I’m sure there is a more classical medical term for this. My afternoon has been dominated by this superbitch of a screen and the very fluid thread of a story I started about three months ago. But can I get back into it? Can I construct the next sentence with the same assurance I felt then? I cannot. The muse has escaped – its sitting on top of the bookcase, just beyond my reach, doing its nails and ignoring me in the most studied and insulting fashion – I can no more drop back into this genre than I can base jump. (I know my limitations).
But – and here’s Oh What a But! I’ve just remembered where I put the spare shed key – the one I lost three weeks ago! Its in the pocket of my summer jacket and I don’t even have to test the theory: I know its there!
This sort of recall is a frequent feature in my life. I will drive away from home in the morning, only to forget, four or five miles down the road, whether I have locked my front door or left it wide open for every casual visitor, petty thief or opportunistic vagrant to enter. So I turn around. I drive back to my house. As I turn the corner into my road I get complete flashback – photographic! I see the key in my hand, remember how I held the latch up with my spare hand, how I turned the key. I stop outside, and sure enough, my door is locked: but now I am late for my appointment….
Sometimes, when my brain is being particularly unkind, it will have me re-visit a situation three, or four, or even five times. I call this compound short term memory loss and it can take a number of forms: There is single-thread compound memory loss; for example – if I extend the situation with the key – I will drive away again, having seen the door is shut; three streets after which I will tell myself I did not actually try the door . Therefore how do I know, beyond doubt, it is locked? I go back, I try the door. It is locked. Three streets later I remember I did not actually check the back door…..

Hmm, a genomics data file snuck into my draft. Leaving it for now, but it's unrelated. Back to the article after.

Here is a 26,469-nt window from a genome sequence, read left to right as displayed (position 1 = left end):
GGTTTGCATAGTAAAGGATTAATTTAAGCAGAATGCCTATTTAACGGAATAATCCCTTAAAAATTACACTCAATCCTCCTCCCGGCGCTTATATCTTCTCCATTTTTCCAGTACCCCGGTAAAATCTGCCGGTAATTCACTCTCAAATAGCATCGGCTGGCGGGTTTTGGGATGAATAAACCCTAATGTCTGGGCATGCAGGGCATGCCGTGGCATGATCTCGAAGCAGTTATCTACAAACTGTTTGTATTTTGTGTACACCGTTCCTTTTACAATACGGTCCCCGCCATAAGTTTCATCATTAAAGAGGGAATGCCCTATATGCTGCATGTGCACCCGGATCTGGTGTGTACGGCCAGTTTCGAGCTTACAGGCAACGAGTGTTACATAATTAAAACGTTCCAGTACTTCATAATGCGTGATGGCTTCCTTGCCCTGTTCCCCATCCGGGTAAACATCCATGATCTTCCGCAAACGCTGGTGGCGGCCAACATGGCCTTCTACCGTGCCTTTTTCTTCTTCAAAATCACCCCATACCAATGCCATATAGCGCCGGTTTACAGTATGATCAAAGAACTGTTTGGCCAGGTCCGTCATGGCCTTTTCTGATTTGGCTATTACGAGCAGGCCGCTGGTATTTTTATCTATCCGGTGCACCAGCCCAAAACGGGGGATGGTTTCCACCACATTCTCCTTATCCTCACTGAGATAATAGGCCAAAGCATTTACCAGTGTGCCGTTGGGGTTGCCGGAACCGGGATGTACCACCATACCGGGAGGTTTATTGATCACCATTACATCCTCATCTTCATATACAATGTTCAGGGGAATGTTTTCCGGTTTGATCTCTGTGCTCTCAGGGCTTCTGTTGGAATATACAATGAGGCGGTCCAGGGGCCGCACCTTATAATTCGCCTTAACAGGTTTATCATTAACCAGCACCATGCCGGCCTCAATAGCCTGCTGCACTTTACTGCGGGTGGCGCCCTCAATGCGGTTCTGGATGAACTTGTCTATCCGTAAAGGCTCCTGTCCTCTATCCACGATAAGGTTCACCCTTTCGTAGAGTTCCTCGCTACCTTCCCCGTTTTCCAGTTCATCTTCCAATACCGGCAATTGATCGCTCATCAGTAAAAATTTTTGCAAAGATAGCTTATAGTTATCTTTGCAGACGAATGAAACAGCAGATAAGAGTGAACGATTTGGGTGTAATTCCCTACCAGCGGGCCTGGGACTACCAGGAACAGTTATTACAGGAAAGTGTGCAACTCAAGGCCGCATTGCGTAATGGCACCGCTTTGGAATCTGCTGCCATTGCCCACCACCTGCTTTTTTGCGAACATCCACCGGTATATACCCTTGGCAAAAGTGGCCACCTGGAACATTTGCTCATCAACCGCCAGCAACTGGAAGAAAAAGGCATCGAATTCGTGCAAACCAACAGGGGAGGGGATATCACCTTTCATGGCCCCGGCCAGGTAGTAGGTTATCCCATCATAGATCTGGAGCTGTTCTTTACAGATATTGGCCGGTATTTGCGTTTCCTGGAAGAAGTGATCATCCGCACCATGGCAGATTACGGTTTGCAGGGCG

Then there is multiple thread compound memory loss. This can become enormously complex, as in the ‘equipment I need for my day’ scenario. I may decide I need my wallet, my credit card holder, my pen and my bank book for a particular expedition, and almost without fail forget one of them. In going back for it, I will leave another component accidentally behind, and so on. Its most dreaded form, the Lindemann variation, occurs when I fill up at the gas station, and saunter confidently to the till with my credit card folder, only to find that my card is not inside it. I have left it at home on my desk. On these occasions I have almost unfailingly bought sixty pounds worth of gas, and find I have only twenty pounds cash in my wallet!
Old age? No, this has haunted me most of my life. And speaking of haunting, I’ve just remembered my next sentence………